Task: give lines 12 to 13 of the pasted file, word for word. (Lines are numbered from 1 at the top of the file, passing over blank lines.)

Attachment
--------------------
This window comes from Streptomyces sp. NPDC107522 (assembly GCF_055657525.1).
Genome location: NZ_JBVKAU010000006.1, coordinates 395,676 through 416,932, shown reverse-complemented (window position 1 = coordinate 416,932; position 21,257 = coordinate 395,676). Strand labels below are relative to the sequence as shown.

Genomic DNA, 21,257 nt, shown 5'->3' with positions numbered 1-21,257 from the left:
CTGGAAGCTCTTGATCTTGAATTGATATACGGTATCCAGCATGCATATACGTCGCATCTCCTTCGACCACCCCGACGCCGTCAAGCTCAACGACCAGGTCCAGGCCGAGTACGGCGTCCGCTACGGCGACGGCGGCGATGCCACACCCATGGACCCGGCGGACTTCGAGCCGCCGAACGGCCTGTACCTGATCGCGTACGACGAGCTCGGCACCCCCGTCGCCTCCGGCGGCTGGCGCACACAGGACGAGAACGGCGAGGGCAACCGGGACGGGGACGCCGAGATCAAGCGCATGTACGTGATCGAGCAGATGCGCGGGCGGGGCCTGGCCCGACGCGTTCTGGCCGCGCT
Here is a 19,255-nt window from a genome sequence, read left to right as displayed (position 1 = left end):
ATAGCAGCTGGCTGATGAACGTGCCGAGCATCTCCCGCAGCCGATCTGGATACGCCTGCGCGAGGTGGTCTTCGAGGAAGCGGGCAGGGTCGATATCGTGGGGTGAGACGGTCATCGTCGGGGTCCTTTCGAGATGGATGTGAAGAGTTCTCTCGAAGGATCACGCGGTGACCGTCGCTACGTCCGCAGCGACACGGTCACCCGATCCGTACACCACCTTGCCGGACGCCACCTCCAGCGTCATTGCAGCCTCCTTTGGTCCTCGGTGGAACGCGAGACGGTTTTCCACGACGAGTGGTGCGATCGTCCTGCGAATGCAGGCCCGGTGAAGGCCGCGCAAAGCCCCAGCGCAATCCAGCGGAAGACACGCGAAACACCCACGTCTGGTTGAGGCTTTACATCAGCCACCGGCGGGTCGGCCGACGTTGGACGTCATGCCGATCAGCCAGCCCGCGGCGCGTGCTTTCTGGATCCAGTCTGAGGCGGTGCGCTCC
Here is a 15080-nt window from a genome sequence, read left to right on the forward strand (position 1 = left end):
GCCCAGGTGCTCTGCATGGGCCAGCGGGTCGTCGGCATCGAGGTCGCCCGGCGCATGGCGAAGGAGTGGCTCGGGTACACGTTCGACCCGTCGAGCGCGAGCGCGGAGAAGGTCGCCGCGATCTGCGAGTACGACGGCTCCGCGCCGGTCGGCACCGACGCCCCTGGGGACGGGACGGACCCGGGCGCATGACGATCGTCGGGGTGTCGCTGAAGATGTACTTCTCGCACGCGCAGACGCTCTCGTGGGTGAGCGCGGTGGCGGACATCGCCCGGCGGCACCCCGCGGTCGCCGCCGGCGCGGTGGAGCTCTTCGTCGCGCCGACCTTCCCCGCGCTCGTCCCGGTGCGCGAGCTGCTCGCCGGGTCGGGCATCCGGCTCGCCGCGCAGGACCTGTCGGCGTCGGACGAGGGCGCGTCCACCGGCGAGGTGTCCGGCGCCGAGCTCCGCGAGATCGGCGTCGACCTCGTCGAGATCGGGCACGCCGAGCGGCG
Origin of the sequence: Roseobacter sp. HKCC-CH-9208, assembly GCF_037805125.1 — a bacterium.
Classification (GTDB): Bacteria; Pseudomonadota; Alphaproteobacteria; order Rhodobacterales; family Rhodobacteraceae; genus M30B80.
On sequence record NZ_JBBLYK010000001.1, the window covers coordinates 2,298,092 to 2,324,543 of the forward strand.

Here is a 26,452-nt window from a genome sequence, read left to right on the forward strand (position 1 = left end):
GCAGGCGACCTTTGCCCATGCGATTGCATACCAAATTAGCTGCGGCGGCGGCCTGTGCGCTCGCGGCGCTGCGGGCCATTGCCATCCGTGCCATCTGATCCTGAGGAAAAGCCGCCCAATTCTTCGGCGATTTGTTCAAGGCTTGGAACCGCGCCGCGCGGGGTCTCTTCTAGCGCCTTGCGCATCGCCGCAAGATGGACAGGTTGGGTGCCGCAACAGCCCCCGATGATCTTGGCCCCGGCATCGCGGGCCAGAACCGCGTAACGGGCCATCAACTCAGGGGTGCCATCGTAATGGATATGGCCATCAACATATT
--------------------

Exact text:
Here is a 26,452-nt window from a genome sequence, read left to right on the forward strand (position 1 = left end):
GCAGGCGACCTTTGCCCATGCGATTGCATACCAAATTAGCTGCGGCGGCGGCCTGTGCGCTCGCGGCGCTGCGGGCCATTGCCATCCGTGCCATCTGATCCTGAGGAAAAGCCGCCCAATTCTTCGGCGATTTGTTCAAGGCTTGGAACCGCGCCGCGCGGGGTCTCTTCTAGCGCCTTGCGCATCGCCGCAAGATGGACAGGTTGGGTGCCGCAACAGCCCCCGATGATCTTGGCCCCGGCATCGCGGGCCAGAACCGCGTAACGGGCCATCAACTCAGGGGTGCCATCGTAATGGATATGGCCATCAACATATT